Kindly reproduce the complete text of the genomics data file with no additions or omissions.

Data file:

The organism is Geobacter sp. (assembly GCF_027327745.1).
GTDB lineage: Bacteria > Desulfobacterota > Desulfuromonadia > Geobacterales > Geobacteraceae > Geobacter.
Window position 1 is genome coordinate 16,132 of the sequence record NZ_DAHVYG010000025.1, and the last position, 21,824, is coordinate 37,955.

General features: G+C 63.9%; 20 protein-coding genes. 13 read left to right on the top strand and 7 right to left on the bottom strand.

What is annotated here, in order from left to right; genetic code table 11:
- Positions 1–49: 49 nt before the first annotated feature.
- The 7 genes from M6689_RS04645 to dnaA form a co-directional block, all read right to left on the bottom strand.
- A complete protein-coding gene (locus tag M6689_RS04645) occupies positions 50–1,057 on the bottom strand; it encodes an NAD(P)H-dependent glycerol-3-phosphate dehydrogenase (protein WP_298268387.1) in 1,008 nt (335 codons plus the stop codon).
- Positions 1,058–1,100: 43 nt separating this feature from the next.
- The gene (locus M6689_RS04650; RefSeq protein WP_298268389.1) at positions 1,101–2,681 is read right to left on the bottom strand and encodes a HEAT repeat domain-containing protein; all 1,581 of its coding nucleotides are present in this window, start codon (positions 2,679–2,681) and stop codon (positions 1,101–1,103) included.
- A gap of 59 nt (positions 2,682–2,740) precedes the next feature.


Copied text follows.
The organism is Geobacter sp. (assembly GCF_027327745.1).
GTDB lineage: Bacteria > Desulfobacterota > Desulfuromonadia > Geobacterales > Geobacteraceae > Geobacter.
Window position 1 is genome coordinate 16,132 of the sequence record NZ_DAHVYG010000025.1, and the last position, 21,824, is coordinate 37,955.

General features: G+C 63.9%; 20 protein-coding genes. 13 read left to right on the top strand and 7 right to left on the bottom strand.

What is annotated here, in order from left to right; genetic code table 11:
- Positions 1–49: 49 nt before the first annotated feature.
- The 7 genes from M6689_RS04645 to dnaA form a co-directional block, all read right to left on the bottom strand.
- A complete protein-coding gene (locus tag M6689_RS04645) occupies positions 50–1,057 on the bottom strand; it encodes an NAD(P)H-dependent glycerol-3-phosphate dehydrogenase (protein WP_298268387.1) in 1,008 nt (335 codons plus the stop codon).
- Positions 1,058–1,100: 43 nt separating this feature from the next.
- The gene (locus M6689_RS04650; RefSeq protein WP_298268389.1) at positions 1,101–2,681 is read right to left on the bottom strand and encodes a HEAT repeat domain-containing protein; all 1,581 of its coding nucleotides are present in this window, start codon (positions 2,679–2,681) and stop codon (positions 1,101–1,103) included.
- A gap of 59 nt (positions 2,682–2,740) precedes the next feature.